Anneli Suurkask, grade 3, is turning the crank on the cornmill with Iki Lincoln, grade 3, looking on. (PHOTO BY LISA M. DAHM| NHN)
Students learn to make corn flour during a field trip to the Kohala Mountain Farm Pumpkin Patch and Maze. (PHOTO BY LISA M. DAHM| NHN)
Students from Waimea Country School had an opportunity to pick their own pumpkins during a trip to the Kohala Mountain Farm Pumpkin Pr(PHOTO BY LISA M. DAHM| NHN)
From left, Romane Barbier, a Waimea Country School third grader, cleans corn from a cob during a visit to the Kohala Mountain Pumpkin Patch. (PHOTO BY LISA M. DAHM| NHN)
Kaze Hasegawa goes through the corn maze during a visit to the Kohala Mountain Farm Pumpkin Patch and Corn Maze. (PHOTO BY LISA M. DAHM| NHN)
Waimea Country School students learn how pumpkins are pollinated during a field trip to the Kohala Mountain Farm Pumpkin Patch. (PHOTO BY LISA M. DAHM| NHN)
Haunted houses, candied treats and scary costumes are all part of October fun, but really appreciating autumn means heading outdoors to explore a pumpkin patch or get lost in a corn maze.
Earlier this month, the Kohala Mountain Farm Pumpkin Patch and Corn Maze opened its gates to the community for fall festivities. The farm is open from 10 a.m. to 5 p.m. every weekend, and from 12 to 5 p.m. on Wednesdays through the end of the month. The Big Island’s first and only locally grown pumpkin patch is located in Kohala Mountain Road between Waimea and Hawi on Highway 250.
The idea for the pumpkin patch started with Stacy Hasegawa, a local resident who received her B.A. in agriculture from the University of Manoa in 2000. Hasegawa was inspired by her work with Aloun Farms in Oahu where she spearheaded her own educational program and worked as their community outreach coordinator.
“The first year I ran the program, I had about a thousand kids,” said Hasegawa. “Then within a 2 year period it went from a thousand to over 10 thousand kids that went through their school program.”
Hasegawa later moved to Hawi and recognized the need for more family-friendly activities on the island. She approached the Richards family, who owns Kahua Ranch, who supported her idea and donated a 1.5 acre plot, along with the necessary water needed to sustain the crop.
Today, Hasegawa’s brainchild is also sponsored by the North Kohala Community Resource Center and has grown into a 23 acre farm that includes 5 acres of pumpkins, a 6.5 acre corn maze, and other supporting crops. This year Hasegawa expects to harvest as many as 5,000 pumpkins.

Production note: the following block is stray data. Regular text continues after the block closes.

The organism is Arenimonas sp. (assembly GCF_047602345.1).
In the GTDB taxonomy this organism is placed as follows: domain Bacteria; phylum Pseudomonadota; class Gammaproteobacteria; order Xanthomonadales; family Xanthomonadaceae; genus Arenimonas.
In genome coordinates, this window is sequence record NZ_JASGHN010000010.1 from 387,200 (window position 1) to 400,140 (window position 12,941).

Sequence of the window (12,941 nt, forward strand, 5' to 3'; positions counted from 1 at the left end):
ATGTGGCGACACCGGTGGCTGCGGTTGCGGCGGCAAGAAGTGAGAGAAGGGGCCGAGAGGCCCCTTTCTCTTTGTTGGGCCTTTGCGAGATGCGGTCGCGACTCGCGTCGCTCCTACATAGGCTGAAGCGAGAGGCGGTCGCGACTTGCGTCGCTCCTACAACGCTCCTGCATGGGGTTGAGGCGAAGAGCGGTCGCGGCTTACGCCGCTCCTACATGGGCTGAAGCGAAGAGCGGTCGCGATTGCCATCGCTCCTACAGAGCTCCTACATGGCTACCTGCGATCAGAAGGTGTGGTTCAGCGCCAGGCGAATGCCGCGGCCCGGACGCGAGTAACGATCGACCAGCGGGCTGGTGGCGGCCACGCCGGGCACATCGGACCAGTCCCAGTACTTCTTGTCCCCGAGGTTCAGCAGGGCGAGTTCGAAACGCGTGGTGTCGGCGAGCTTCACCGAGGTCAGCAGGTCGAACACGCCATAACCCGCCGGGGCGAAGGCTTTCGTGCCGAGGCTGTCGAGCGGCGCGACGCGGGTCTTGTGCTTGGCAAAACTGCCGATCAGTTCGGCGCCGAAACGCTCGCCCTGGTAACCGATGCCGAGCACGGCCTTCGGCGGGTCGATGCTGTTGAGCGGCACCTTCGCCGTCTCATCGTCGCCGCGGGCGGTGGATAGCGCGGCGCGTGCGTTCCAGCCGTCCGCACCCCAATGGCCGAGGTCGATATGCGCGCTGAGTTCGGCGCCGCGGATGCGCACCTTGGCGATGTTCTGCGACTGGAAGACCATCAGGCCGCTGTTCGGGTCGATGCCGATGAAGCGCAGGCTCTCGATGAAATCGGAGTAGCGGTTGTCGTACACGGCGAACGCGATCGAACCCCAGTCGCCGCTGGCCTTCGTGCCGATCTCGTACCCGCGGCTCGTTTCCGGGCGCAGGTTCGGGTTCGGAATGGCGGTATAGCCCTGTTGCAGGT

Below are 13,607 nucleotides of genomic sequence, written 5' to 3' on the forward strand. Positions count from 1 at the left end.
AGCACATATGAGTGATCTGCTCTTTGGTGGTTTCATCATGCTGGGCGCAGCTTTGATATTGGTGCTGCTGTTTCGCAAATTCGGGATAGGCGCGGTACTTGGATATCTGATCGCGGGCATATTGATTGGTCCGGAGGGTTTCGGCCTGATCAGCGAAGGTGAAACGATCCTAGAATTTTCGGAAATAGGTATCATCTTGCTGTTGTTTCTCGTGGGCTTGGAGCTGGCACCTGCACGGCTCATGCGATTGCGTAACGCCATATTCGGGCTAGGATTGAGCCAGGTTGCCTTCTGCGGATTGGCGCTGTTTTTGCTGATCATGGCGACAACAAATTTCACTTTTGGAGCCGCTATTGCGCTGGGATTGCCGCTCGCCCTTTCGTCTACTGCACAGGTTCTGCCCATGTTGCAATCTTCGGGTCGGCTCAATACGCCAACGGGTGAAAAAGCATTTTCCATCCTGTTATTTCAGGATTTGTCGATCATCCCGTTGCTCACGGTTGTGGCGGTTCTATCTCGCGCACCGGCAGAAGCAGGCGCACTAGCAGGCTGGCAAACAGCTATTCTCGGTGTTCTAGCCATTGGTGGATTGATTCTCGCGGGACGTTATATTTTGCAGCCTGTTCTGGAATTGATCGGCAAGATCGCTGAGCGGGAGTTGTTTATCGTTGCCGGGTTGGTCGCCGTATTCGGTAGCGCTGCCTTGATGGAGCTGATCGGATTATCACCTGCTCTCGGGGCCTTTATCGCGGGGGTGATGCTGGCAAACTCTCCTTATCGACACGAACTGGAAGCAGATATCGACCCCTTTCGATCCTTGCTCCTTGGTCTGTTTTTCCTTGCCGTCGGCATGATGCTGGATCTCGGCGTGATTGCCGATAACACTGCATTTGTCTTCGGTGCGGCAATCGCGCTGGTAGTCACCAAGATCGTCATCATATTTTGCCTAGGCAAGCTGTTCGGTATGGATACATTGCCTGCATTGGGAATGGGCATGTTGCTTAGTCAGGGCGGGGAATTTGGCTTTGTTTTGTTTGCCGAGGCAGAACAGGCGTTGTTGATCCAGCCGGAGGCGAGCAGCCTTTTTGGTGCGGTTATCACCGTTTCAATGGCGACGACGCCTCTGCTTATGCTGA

Featured this year is the farm’s new corn maze that is 20 percent larger than last year’s maze. For the second year in a row, Hawegawa has conducted a design contest for middle and high school students who are currently enrolled in a school garden program. The winner of this year’s contest is Sofia Peterson from Kanu o ka Aina New Century Public Charter School.
Peterson’s farm-inspired design includes a barn with a tractor, pumpkins, corn stalks, a sun, and a puu. Her winning design was sent to a professional maze designer on the mainland who adapted Peterson’s creation to develop a layout for the labyrinth. For having her design selected, Peterson will receive a helicopter tour for two from Blue Hawaiian Helicopters so she can view her maze design from the air.
With dedication and hard work, Hasegawa has seen her dream of a community farm come to fruition, but not without a few hardships along the way. Just when she was about to pull the plug on the project due to its overwhelming demands, her friend Benjie Kent offered to move from Kansas City to Hawaii and become her full-time farm manager.
“I wouldn’t have been able to do this if it wasn’t for the local businesses and people who’ve showed up to help me,” said Hasegawa. “It’s not just about me. It’s about the whole community stepping up to make this farm an educational opportunity for all of us.”
Hasegawa feels it’s important for people to understand the amount of work it takes to put a meal on their plate. “Understanding how we get our produce gives people a whole new understanding and appreciation for those who dedicate their lives to farming,” she said. “I feel that unless we expose children to fun activities that are agriculture related, we’ll be unable to sustain our island economy for future generations.”
In addition to the annual corn maze challenge, this year’s new activities include corn-doll making, a juggling workshop, and a duck race, using old-fashioned 18th Century water pumps. On October 26th there will be a special Glow in The Maze event, with a haunted hay ride, costume and carving contests, and s’mores making.
Entrance to the farm is free, and there is an admission for the corn maze of $9 for adults and $7 for children 6 to 12. Attendees can bring a non-perishable food item that will be donated to North Kohala Food Basket and receive $2 off the price of admission to the corn maze.
For more information, call 345-6323 or visit kohalamountainfarm.com.